As an Ecuadorian living in Canada, Lucy Guerrero felt powerless when she first learnt about the 7.8 magnitude earthquake that struck Ecuador last Saturday, April 16th. “I would have liked to take the next plane to go and help,” she says.
The therapist Josy Valero-Frias explains that immigrants may experience feelings of sadness, fear, shock, lack of control, and disbelief when a disaster strikes their countries of origin. She adds that these can be due to limited communication with loved ones, lack of or partial knowledge of the situation, and inability to change it.
Valero-Frias also says that other citizens in the country of residence likely do not always empathize, which can make immigrants feel isolated. She recommends finding or creating a community of support. “Donating can also help with the feelings of helplessness and guilt,” she suggests.
Support from Canada
After the earthquake, Ecuadorians across Canada have united both to strengthen their community in this country, and to raise funds by organizing events, raffles, and contests; selling traditional food; and offering concerts of Ecuadorian and Latin American artists.
“It is nice to see how we have come closer in these circumstances,” says Guerrero, who is one of the organizers of the “Toronto Unites for Ecuador” event that will take place on Friday, April 29th. All the funds raised will be given to Guerrero´s daughter, who now lives in Ecuador, so that she canalizes the help directly from there.
Christian Basantes, president and member of the Ecuadorian Association of British Columbia, also replaced his initial feelings of powerlessness with gratitude towards the people who have expressed their support and solidarity to the country. On Sunday, April 24th, this Association held the “Ecuador Earthquake Emergency Fundraiser” event, which took place in Vancouver. “In this way, we are building our country from another country,” says Basantes.
On the same day and with the same objectives, the Comité de Solidaridad SOS Ecuador (Committee for Solidarity SOS Ecuador), formed by almost 20 Ecuadorian and Latin American people living in Montreal as a fast response to the country’s needs, held the Tarde Solidaria Cultural (Cultural Afternoon for Solidarity).
The three organizations plan to have similar events in the future.
Nicolás Trujillo, Ecuador´s Ambassador in Canada, explains that the Embassy has coordinated help at a federal, provincial and municipal level. He adds that people interested in donating can also do so through their webpage or by delivering articles at the Embassy and Consulates in Ottawa, Toronto, Vancouver, and Montreal.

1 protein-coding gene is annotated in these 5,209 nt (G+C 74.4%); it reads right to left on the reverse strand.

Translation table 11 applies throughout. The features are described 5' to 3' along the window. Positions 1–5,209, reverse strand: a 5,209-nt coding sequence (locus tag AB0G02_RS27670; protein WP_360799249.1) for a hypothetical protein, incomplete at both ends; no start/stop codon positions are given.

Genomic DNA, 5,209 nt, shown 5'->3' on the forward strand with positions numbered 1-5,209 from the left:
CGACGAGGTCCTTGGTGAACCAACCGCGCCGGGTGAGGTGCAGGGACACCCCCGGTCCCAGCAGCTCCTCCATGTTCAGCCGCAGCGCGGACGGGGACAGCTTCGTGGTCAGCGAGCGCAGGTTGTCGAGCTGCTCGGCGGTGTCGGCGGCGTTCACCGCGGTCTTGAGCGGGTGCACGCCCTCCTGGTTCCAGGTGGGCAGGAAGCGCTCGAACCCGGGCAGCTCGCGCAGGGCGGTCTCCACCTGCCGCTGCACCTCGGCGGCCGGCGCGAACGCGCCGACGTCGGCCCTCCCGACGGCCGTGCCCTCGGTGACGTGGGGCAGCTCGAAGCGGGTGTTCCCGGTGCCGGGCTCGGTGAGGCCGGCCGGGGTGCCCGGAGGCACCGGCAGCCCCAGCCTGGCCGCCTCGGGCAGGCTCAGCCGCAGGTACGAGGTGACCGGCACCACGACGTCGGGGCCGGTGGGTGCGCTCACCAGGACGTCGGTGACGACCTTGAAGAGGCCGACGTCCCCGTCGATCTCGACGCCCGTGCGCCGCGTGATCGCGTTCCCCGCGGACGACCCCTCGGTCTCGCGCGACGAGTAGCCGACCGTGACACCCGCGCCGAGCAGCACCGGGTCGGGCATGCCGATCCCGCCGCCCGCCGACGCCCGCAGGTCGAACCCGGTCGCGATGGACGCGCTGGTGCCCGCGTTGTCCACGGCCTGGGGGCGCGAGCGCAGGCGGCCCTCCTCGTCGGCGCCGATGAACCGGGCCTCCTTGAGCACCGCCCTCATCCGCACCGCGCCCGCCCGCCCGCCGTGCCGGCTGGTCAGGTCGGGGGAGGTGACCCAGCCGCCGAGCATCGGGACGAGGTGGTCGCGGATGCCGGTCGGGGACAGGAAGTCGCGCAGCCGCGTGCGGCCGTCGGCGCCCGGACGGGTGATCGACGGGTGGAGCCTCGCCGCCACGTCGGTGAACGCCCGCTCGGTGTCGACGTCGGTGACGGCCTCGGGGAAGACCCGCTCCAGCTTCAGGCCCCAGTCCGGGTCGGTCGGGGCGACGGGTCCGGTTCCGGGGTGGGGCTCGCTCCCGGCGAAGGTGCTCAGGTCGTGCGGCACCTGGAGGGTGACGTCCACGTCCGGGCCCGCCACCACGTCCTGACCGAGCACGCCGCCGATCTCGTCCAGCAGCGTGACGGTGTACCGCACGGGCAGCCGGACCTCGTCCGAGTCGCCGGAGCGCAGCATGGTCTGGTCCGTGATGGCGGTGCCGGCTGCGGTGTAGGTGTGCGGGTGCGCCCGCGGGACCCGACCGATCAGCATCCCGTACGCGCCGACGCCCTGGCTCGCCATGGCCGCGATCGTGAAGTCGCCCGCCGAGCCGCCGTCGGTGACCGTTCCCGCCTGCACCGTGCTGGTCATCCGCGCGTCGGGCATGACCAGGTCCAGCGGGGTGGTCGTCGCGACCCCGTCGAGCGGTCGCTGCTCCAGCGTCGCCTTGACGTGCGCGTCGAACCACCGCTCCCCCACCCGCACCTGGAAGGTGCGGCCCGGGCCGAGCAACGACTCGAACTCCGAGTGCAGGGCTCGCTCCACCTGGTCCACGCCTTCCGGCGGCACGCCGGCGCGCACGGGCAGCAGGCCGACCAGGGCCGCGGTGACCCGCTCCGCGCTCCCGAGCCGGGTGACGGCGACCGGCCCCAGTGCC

He highlights the importance of donating only the requested articles, as those will help to cover the most urgent and essential needs; and invites people to look for more information at the Embassy´s Twitter and Facebook accounts.
Another option is donating to the Red Cross. Diego Castellanos, spokesperson of Red Cross Ecuador, explains that this organization has worked on actions of immediate response by offering pre-hospital care, psychosocial support, restoration of family links, water and sanitation programs, humanitarian assistance, and damage assessment and needs analysis.
He encourages people to make monetary donations instead of sending clothes, food, or medicines from abroad. “The money spent in buying and sending them by plane could be better used getting construction materials or hiring people at the affected zone to reactivate the economy of many families.”
Raquel Freile, volunteer in the area, considers that people living outside the country can also contribute with ideas of projects and initiatives from abroad that can be implemented in Ecuador.
Help, for what?
This earthquake is the strongest that the country has had in decades. Six Ecuadorian provinces are now on red alert.
According to the latest official assessment, there are 655 deaths, 48 people disappeared, 29,067 people sheltered, 113 people rescued with life, 6,998 buildings destroyed, 2,740 buildings and 281 schools affected, and 17,638 people who have been medically attended since the earthquake.
The doctor Eduardo Noboa assisted in an area. He explains that in these situations there is a lack of attention to people suffering from chronic diseases. “There is also a lot of anxiety, people are overwhelmed and they do not know what to do.” He adds that that lack of medical infrastructure is another problem, and that this is worsened by a workplace absenteeism of doctors because many of them were also injured.
Freile describes that the situation in general is difficult. “There is a lot of people without access to clean water or food. Many of them have lost their homes or the places where they work, so they have no source of income.”
Castellanos explains that there are three phases when offering help in disasters such as this one: emergency, rehabilitation, and reconstruction. He highlights that help is needed throughout the three phases, which will last at least two years.
“This is a marathon, not a sprint,” says Trujillo, who is thankful for the help from Canadians.
Freile concludes by encouraging people to maintain their solidarity. “Let´s help bring life back to these places that are now completely destroyed, but have the desire and strength to forge ahead.”
Belen Febres is a Phd Candidate at Simon Fraser University with a focus on Community Media and Health Communication. Belen collaborates with historically silenced communities and communication initiatives to co-create spaces for self-representation and social change.